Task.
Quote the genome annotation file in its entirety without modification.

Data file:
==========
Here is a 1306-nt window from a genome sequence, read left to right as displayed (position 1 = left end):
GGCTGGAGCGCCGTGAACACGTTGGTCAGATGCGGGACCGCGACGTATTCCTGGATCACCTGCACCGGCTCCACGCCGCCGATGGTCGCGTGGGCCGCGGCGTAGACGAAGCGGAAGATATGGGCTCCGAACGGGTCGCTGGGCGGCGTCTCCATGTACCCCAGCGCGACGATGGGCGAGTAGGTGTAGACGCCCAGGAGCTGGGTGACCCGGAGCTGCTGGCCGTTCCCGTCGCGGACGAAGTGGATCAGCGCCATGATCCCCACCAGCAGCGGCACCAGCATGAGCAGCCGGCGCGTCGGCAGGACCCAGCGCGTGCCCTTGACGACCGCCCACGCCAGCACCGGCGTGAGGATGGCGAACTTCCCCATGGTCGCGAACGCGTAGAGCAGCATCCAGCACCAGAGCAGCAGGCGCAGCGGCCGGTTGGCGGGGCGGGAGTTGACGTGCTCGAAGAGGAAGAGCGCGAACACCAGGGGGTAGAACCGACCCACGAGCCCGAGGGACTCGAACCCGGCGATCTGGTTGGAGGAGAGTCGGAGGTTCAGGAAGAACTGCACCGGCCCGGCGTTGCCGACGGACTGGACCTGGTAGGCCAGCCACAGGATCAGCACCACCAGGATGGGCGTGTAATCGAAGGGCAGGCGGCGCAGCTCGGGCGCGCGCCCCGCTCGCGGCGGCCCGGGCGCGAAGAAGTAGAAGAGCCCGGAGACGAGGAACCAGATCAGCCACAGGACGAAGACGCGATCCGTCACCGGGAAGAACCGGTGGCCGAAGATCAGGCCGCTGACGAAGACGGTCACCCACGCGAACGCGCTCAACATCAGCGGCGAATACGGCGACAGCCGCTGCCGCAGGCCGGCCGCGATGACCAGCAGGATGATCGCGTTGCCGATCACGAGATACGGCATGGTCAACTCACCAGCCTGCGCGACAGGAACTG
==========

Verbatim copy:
Here is a 1306-nt window from a genome sequence, read left to right as displayed (position 1 = left end):
GGCTGGAGCGCCGTGAACACGTTGGTCAGATGCGGGACCGCGACGTATTCCTGGATCACCTGCACCGGCTCCACGCCGCCGATGGTCGCGTGGGCCGCGGCGTAGACGAAGCGGAAGATATGGGCTCCGAACGGGTCGCTGGGCGGCGTCTCCATGTACCCCAGCGCGACGATGGGCGAGTAGGTGTAGACGCCCAGGAGCTGGGTGACCCGGAGCTGCTGGCCGTTCCCGTCGCGGACGAAGTGGATCAGCGCCATGATCCCCACCAGCAGCGGCACCAGCATGAGCAGCCGGCGCGTCGGCAGGACCCAGCGCGTGCCCTTGACGACCGCCCACGCCAGCACCGGCGTGAGGATGGCGAACTTCCCCATGGTCGCGAACGCGTAGAGCAGCATCCAGCACCAGAGCAGCAGGCGCAGCGGCCGGTTGGCGGGGCGGGAGTTGACGTGCTCGAAGAGGAAGAGCGCGAACACCAGGGGGTAGAACCGACCCACGAGCCCGAGGGACTCGAACCCGGCGATCTGGTTGGAGGAGAGTCGGAGGTTCAGGAAGAACTGCACCGGCCCGGCGTTGCCGACGGACTGGACCTGGTAGGCCAGCCACAGGATCAGCACCACCAGGATGGGCGTGTAATCGAAGGGCAGGCGGCGCAGCTCGGGCGCGCGCCCCGCTCGCGGCGGCCCGGGCGCGAAGAAGTAGAAGAGCCCGGAGACGAGGAACCAGATCAGCCACAGGACGAAGACGCGATCCGTCACCGGGAAGAACCGGTGGCCGAAGATCAGGCCGCTGACGAAGACGGTCACCCACGCGAACGCGCTCAACATCAGCGGCGAATACGGCGACAGCCGCTGCCGCAGGCCGGCCGCGATGACCAGCAGGATGATCGCGTTGCCGATCACGAGATACGGCATGGTCAACTCACCAGCCTGCGCGACAGGAACTG